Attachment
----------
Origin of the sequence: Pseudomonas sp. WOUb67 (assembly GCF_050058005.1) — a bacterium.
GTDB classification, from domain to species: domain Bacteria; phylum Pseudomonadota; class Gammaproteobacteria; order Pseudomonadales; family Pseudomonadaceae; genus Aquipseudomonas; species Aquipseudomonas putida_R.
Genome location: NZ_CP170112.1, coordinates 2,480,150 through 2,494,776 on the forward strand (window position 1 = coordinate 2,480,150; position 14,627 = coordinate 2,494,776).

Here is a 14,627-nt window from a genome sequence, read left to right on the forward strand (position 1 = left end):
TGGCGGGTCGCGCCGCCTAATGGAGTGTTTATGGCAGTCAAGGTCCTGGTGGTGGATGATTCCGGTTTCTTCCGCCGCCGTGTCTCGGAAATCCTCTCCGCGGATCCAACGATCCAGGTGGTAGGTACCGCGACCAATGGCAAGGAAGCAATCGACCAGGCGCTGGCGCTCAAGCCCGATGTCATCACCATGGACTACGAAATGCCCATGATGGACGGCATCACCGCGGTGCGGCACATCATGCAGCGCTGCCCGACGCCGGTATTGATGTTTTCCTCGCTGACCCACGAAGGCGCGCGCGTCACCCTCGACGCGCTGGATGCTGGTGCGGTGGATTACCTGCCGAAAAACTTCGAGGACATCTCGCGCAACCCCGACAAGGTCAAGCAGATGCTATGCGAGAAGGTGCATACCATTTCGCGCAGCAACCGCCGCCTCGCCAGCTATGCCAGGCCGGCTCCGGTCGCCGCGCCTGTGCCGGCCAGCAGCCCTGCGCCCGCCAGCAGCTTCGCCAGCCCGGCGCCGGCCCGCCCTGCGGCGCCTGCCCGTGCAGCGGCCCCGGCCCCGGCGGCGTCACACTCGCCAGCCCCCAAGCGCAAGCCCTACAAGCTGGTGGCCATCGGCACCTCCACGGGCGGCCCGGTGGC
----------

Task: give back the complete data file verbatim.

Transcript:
Origin of the sequence: Pseudomonas sp. WOUb67 (assembly GCF_050058005.1) — a bacterium.
GTDB classification, from domain to species: domain Bacteria; phylum Pseudomonadota; class Gammaproteobacteria; order Pseudomonadales; family Pseudomonadaceae; genus Aquipseudomonas; species Aquipseudomonas putida_R.
Genome location: NZ_CP170112.1, coordinates 2,480,150 through 2,494,776 on the forward strand (window position 1 = coordinate 2,480,150; position 14,627 = coordinate 2,494,776).

Here is a 14,627-nt window from a genome sequence, read left to right on the forward strand (position 1 = left end):
TGGCGGGTCGCGCCGCCTAATGGAGTGTTTATGGCAGTCAAGGTCCTGGTGGTGGATGATTCCGGTTTCTTCCGCCGCCGTGTCTCGGAAATCCTCTCCGCGGATCCAACGATCCAGGTGGTAGGTACCGCGACCAATGGCAAGGAAGCAATCGACCAGGCGCTGGCGCTCAAGCCCGATGTCATCACCATGGACTACGAAATGCCCATGATGGACGGCATCACCGCGGTGCGGCACATCATGCAGCGCTGCCCGACGCCGGTATTGATGTTTTCCTCGCTGACCCACGAAGGCGCGCGCGTCACCCTCGACGCGCTGGATGCTGGTGCGGTGGATTACCTGCCGAAAAACTTCGAGGACATCTCGCGCAACCCCGACAAGGTCAAGCAGATGCTATGCGAGAAGGTGCATACCATTTCGCGCAGCAACCGCCGCCTCGCCAGCTATGCCAGGCCGGCTCCGGTCGCCGCGCCTGTGCCGGCCAGCAGCCCTGCGCCCGCCAGCAGCTTCGCCAGCCCGGCGCCGGCCCGCCCTGCGGCGCCTGCCCGTGCAGCGGCCCCGGCCCCGGCGGCGTCACACTCGCCAGCCCCCAAGCGCAAGCCCTACAAGCTGGTGGCCATCGGCACCTCCACGGGCGGCCCGGTGGC